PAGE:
High levels of indebtedness continue to make Canadian households vulnerable to changes in the economy, yet few are taking the financial planning measures needed to prepare themselves for a potentially negative financial shock. A reality check is needed.

-Household Finances in Canada: Time for a reality check. 2015. Chartered Professional Accountants of Canada

Are you ready for all that’s ahead?

A number of factors will affect your readiness for the various seasons (and expenses!) of life, including:

  • Education Costs
  • Disposable Income
  • Patterns of Saving and Spending
  • Readiness for Retirement
  • Elimination of Debt
  • Investment Strategies to Diversify Income

Retirement Readiness

The average Canadian is living well into his and her 80s these days. This is great news — but with the increase in lifespan, has their been an increase in retirement planning? Statistics Canada (2007) revealed that Canadians are only saving four percent of their income, which begs the question: will you have enough set aside for the retirement lifestyle you want to have?

The Debt Syndrome

A recent paper published by Statistics Canada reports that 35% of Canadian families have a debt-to-income ratio above 2.0 as of 2012, meaning their overall level of debt is a staggering two times greater than their annual income after taxes!

It’s harder to get ahead, save, plan for retirement, or handle financial crises, when you’re stuck in the debt syndrome. A financial advisor can not only help you set a budget and stick to it, but also identify benefits, tax grants, grants and so on that your family is eligible for.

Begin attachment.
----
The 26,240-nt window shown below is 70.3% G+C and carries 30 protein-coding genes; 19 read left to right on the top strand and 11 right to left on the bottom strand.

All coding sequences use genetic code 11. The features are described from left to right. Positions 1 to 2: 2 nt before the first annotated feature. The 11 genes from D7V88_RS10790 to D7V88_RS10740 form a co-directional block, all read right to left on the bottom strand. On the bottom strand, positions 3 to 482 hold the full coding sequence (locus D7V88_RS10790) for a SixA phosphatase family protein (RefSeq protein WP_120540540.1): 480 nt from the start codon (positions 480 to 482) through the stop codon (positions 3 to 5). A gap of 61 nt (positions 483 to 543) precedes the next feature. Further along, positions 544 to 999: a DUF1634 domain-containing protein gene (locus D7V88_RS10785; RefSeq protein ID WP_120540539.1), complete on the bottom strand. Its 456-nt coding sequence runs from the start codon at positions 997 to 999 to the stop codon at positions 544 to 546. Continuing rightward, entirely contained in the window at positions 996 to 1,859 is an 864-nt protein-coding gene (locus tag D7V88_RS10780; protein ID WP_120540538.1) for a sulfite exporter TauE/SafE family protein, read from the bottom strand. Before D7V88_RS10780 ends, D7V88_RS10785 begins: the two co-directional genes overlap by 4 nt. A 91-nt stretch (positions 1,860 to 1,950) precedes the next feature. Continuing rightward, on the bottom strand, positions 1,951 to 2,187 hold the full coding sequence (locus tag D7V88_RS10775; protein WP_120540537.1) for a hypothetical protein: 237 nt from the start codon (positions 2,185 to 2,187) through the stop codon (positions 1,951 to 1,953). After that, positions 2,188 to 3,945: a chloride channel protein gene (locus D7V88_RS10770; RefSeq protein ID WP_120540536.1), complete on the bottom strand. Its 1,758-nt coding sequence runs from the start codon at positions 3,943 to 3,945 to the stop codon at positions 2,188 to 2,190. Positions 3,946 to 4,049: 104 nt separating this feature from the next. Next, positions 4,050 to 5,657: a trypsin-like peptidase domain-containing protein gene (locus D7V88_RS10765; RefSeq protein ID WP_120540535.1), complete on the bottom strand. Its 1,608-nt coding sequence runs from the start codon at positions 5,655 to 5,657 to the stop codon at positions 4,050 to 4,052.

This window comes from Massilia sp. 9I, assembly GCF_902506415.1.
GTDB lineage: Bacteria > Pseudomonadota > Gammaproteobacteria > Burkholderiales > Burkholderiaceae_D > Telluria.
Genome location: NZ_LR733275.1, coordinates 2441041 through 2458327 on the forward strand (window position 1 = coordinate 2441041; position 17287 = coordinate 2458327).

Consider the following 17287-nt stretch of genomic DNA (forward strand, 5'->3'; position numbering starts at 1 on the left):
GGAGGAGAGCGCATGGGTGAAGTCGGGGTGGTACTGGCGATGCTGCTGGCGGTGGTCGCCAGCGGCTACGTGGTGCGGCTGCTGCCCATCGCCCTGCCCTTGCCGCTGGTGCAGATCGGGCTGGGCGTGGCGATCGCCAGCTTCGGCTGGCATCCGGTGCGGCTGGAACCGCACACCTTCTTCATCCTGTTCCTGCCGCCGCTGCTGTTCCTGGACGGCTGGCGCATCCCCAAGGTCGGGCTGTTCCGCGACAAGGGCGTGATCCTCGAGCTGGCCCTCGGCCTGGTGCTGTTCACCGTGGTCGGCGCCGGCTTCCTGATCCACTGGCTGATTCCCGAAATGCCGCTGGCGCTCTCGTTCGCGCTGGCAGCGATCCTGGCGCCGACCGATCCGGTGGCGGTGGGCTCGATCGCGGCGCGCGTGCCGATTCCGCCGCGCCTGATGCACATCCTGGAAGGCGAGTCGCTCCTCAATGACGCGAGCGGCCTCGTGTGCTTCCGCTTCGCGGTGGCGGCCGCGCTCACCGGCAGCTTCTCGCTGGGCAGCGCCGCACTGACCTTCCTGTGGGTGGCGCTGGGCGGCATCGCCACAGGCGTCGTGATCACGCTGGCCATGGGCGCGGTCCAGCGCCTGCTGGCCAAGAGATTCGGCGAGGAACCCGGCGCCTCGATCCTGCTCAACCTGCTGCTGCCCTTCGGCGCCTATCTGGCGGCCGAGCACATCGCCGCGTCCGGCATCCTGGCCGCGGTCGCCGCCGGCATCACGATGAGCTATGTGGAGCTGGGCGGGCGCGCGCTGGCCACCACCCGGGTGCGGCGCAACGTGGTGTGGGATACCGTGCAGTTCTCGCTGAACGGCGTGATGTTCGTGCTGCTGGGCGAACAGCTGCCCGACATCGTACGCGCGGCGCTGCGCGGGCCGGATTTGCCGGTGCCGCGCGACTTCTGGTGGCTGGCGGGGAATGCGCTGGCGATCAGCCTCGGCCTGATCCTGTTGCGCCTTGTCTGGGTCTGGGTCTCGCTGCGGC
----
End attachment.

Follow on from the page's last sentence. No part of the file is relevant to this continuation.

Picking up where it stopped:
Let’s assess where you’re at so we can develop a sound plan to get you to where you’d like to be.

Increasing cost of education

It’s never too late or too early to start saving for your children’s future.

Cost estimates for the typical four-year undergraduate degree have been projected at over $100,000 by 2020. Statistics in recent years suggest that six in 10 university graduates carry debt, with the average student debt at around $25,000 upon graduation. To students and their families, this can be overwhelming. The benefits of a university or college degree can, however, far outweigh the costs, if you’re prepared.

Are you prepared?

Our financial advisors can help you select the right education savings plan for your family, and also show you how to benefit from education grants for RESPs.

The paycheque to paycheque phenomenon

A recent survey of working Canadians across the country by the Canadian Payroll Association suggests that many are living paycheque to paycheque. Amongst working Canadians aged 18 to 29, 63% are in this predicament, while 26% of all those surveyed were not confident they could come up with $2,000 over a month if an emergency were to arise.

Are you in this spot? Here at Vision Financial, our trusted advisors will work with you one on one so that you can navigate your current circumstances and map out a way to achieve your financial goals.